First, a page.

Last year I spent some time discussing the dangers surrounding "independent medical evaluations" by physicians that are employed by insurance companies. It has been my experience that these doctors are paid by the insurance companies to simply cut-off the benefits of insured. Statistically, I’ve seen doctors whose evaluations find the insured to be perfectly healthy on 90-95% of their exams. I’ve also seen companies here in Michigan that match doctors to the insurance company client, advertise their doctors as "cut-off" doctors; essentially ensuring that the insured will be found healthy and uninjured which allows the insurance company to deny benefits.
In cases where the insured has sustained a closed head injury or traumatic brain injury, the insurance companies neuropsychologist is typically hired to assess the insured and more often than not, find that they are malingering [making it all up], suffering from a pre-existing mental illness or perhaps depressed due to some non-accident related event.
When my clients are ordered to undergo neuropsychological exam by the insurance company’s doctor, we fight to make sure that a neutral 3rd party can be present to simply observe and monitor the exam. We’ve had cases where doctors write in their reports that certain exams were performed, when the were never administered or write that the patient performed particularly well on an exam, when in fact, they failed that part of the test.
The main argument we see from the insurance company is that an observer will somehow taint the testing process.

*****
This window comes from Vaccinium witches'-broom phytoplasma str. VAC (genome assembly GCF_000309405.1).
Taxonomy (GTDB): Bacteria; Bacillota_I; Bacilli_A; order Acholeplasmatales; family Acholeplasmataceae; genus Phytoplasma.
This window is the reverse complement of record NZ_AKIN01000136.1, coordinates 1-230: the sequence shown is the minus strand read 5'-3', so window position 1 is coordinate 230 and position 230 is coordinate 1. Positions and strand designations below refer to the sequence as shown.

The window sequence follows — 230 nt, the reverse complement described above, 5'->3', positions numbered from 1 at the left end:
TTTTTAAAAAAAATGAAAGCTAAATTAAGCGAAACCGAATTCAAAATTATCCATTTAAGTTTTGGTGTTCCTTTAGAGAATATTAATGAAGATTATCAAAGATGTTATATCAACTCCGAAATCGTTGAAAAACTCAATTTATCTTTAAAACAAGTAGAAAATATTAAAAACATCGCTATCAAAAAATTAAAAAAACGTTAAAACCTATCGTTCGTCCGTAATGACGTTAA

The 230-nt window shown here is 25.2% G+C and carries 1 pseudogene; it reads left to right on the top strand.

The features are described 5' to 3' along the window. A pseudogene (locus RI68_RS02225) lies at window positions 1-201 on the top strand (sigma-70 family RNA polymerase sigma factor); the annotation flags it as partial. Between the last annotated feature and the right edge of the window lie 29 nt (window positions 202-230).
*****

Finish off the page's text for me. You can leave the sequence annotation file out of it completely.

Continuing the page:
This is a red-herring for the courts, but some judge’s buy into it. Fortunately, the American Psychological Association, through their Committee on Psychological Tests and Assessment, has issued a statement on the impact [if any] of neutral 3rd party observers. They recognized in their conclusion that a neutral 3rd party observer "may facilitate validity and fairness of the evaluation".
Even if a judge disagrees with this attempt to facilitate some fairness and validity into the testing process, at the very least, they should allow video-taping of the exam so that the doctor knows that he is being watched and cannot take liberties with the insured.
I’m curious if Injury Board readers have had experiences with these insurance company doctors. Were you allowed to take a neutral 3rd party with you into the exam? Were you allowed to videotape the exam? Were you treated fairly by the doctor at the time of evaluation and at the time the report was dictated? Did the insurance company doctor come to conclusions after the 15 minute exam that none of your own treating doctors [who had been treating you for months or years] could find or substantiate?
Let us know.
For background on these doctors, check out some of my posts from last year….